Chloe Wigg, Research Assistant, Department of Psychiatry, University of Oxford.
Tell us a little about yourself, and what attracted you to studying/working at the University of Oxford?
I recently completed an MRes in Cognitive Neuroscience at UCL. My master’s thesis was conducted within the Neuroscience and Mental Health research group, where I investigated the impact of escitalopram use on the neural substrates of memory encoding for emotional faces in adaptive anxiety. In a broader sense, I have dedicated the past 5 years to working toward improving mental health treatment outcomes, both from a frontline and research capacity. It is precisely that which attracted me to working at the University of Oxford’s Psychopharmacology and Emotion Research Laboratory (PERL), as our work focuses on mental health treatments and increasing our understanding of mechanisms underlying symptoms.
What is your vision for the team/project/research you study/work with?
My vision for the team is to increase our understanding of residual symptoms in depression, in order to develop effective targeted treatments. Symptoms such as the loss of interest and/or pleasure in previously rewarding or enjoyable activities, and concentration/memory problems that persist even after low mood has remitted. Additionally, one of our projects is studying treatment-resistant depression to investigate novel treatment strategies, which may help this population. While living through this pandemic, which has put tremendous strain on our collective mental health, my vision is simply one of producing positive outcomes.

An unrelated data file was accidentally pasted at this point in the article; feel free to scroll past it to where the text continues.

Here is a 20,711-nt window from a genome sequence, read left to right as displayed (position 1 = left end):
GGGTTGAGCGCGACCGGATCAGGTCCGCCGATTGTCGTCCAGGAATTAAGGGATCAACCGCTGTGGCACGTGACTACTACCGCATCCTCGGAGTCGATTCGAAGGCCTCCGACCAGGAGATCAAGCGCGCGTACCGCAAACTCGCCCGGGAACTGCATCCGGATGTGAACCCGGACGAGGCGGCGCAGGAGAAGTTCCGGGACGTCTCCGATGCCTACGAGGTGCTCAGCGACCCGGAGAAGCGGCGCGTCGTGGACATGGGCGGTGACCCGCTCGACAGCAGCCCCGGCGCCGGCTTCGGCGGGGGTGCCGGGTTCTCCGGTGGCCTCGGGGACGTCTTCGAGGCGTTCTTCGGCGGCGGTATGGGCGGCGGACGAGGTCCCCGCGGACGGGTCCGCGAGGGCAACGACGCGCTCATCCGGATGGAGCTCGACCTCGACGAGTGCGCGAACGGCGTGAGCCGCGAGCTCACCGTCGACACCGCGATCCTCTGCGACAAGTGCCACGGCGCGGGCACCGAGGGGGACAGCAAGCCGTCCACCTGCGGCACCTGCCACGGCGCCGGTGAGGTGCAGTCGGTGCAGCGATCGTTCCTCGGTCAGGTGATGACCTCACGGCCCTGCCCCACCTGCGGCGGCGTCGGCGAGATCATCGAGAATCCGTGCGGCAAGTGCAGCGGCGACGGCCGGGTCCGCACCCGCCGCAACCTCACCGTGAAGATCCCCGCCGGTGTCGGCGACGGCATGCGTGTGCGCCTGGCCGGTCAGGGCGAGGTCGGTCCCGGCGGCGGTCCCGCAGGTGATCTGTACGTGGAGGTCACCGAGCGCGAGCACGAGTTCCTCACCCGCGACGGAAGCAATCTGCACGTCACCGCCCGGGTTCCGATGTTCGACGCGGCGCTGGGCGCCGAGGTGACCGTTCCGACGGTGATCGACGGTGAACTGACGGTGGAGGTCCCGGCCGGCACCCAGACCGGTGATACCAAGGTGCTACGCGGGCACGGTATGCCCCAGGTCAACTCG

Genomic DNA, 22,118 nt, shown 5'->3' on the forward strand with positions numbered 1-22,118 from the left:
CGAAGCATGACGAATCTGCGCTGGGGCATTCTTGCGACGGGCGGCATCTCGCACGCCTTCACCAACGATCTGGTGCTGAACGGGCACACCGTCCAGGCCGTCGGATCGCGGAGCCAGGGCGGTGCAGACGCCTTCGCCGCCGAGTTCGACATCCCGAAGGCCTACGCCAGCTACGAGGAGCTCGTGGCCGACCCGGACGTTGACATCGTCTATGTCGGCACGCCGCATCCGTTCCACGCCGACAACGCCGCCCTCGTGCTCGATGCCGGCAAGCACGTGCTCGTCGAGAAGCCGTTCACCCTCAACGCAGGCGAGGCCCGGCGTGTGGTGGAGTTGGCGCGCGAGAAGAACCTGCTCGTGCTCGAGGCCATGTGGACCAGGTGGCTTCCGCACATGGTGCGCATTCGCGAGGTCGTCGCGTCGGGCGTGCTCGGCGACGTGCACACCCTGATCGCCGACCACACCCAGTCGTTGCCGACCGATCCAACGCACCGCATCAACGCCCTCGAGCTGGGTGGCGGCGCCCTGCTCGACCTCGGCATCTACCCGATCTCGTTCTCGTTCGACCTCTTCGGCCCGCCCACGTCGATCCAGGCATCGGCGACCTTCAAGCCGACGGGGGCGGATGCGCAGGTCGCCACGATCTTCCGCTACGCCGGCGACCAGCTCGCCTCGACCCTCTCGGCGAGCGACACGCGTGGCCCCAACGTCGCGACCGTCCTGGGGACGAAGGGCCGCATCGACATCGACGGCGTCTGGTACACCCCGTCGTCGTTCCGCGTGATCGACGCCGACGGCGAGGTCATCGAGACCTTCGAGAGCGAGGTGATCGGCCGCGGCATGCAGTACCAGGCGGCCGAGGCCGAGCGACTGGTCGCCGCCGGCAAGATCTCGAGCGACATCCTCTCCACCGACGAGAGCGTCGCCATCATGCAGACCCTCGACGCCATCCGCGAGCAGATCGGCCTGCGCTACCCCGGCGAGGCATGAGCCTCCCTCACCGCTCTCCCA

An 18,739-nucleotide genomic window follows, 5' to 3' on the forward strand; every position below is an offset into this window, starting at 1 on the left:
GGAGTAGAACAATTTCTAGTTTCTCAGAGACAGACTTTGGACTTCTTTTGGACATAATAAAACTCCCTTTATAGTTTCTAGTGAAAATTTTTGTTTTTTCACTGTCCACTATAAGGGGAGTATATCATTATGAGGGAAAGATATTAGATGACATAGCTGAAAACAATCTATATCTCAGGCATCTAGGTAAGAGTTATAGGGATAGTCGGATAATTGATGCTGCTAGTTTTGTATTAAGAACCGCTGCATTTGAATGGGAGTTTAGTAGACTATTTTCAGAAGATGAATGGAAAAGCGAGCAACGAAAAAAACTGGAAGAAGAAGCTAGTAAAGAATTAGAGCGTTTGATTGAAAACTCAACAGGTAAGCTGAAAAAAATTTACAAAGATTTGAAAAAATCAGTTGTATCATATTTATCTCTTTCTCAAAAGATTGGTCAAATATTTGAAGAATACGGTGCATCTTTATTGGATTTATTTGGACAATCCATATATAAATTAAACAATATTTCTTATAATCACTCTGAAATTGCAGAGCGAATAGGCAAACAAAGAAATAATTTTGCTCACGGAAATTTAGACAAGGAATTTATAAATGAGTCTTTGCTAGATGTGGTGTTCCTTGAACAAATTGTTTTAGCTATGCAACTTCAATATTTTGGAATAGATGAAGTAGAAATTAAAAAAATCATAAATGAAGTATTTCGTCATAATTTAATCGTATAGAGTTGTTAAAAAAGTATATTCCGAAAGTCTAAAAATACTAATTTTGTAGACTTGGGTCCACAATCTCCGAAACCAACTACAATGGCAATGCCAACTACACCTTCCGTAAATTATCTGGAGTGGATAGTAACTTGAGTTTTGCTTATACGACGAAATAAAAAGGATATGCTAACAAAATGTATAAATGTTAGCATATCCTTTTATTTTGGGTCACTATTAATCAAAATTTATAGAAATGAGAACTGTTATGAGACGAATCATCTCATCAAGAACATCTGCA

What is currently at the top of your To-Do List?
Currently, I’m assisting with the set-up of exciting experimental medicine projects and analysing large datasets from our COvid-19, Social Isolation and Emotion (COSIE) study from which we aim to disseminate some of the findings this year.
How did you get to where you are today?
From moving to Canada and back again, working in finance, to going back to university to pursue my, dare I say, passion in cognitive neuroscience and mental health research, it has been a long winding road.
Who or what inspires you?
I used to work on a mental health crisis line and support individuals with mental health disorders on a daily basis; the strength these individuals demonstrated in the face of varying success with their treatments is what propels me.
If you were not in your study programme/job currently, what would you like to be doing?
I’ve worked in different industries, so I say unreservedly that mental health research is the area I want to be working in. I would like to be enrolled in a PhD programme, continuing to research mental health, specifically focusing on novel/augmentation treatment for anhedonia - a core symptom of depression that is in desperate need of better treatment.